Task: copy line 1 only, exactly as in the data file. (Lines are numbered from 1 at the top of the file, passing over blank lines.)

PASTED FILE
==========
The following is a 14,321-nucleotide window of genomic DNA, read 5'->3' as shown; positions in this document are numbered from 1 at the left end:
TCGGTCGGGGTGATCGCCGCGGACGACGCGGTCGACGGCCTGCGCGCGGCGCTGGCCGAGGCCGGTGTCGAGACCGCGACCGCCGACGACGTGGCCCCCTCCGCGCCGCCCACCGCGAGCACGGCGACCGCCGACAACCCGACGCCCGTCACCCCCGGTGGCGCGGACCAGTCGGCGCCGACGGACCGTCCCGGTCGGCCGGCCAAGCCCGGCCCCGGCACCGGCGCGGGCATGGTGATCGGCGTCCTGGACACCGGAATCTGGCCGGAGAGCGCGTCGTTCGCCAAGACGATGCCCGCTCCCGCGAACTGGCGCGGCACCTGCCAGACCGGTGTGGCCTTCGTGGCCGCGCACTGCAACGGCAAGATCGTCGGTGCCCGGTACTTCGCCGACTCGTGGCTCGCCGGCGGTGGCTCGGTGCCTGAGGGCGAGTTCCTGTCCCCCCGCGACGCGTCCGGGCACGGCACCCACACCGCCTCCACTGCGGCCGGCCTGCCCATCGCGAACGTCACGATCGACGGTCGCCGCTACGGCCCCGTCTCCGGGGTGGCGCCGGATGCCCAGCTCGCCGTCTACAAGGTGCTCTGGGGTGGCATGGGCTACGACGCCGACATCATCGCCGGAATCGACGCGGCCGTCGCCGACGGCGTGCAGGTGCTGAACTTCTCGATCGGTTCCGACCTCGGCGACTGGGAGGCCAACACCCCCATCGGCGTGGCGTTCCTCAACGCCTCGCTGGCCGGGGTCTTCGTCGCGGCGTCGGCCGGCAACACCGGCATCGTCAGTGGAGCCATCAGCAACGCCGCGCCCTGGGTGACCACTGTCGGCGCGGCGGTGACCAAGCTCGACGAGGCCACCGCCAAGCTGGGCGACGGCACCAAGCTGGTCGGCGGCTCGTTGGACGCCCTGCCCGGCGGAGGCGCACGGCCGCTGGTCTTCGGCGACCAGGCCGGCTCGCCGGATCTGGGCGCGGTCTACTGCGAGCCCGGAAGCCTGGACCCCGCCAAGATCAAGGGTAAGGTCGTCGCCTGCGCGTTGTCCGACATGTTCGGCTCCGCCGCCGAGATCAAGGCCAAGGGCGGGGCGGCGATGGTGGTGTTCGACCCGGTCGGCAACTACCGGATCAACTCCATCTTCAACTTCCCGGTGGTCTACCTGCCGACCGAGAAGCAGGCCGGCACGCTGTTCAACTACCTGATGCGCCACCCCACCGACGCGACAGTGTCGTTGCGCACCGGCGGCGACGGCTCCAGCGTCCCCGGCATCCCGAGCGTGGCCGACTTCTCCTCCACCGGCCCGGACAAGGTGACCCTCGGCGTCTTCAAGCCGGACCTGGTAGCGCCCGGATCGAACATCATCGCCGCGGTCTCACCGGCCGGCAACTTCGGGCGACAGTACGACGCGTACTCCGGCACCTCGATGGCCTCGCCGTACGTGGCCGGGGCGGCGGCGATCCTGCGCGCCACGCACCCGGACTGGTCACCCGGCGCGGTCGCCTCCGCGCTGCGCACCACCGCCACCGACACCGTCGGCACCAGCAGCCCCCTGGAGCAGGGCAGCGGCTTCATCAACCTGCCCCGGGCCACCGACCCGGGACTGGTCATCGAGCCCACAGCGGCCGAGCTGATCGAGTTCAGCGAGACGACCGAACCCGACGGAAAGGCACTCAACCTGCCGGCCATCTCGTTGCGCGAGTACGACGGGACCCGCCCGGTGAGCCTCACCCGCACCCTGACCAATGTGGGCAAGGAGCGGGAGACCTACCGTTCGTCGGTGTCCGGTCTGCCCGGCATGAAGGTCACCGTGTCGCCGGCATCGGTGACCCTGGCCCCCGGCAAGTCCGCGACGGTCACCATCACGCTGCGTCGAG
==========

The following is a 14,321-nucleotide window of genomic DNA, read 5'->3' as shown; positions in this document are numbered from 1 at the left end: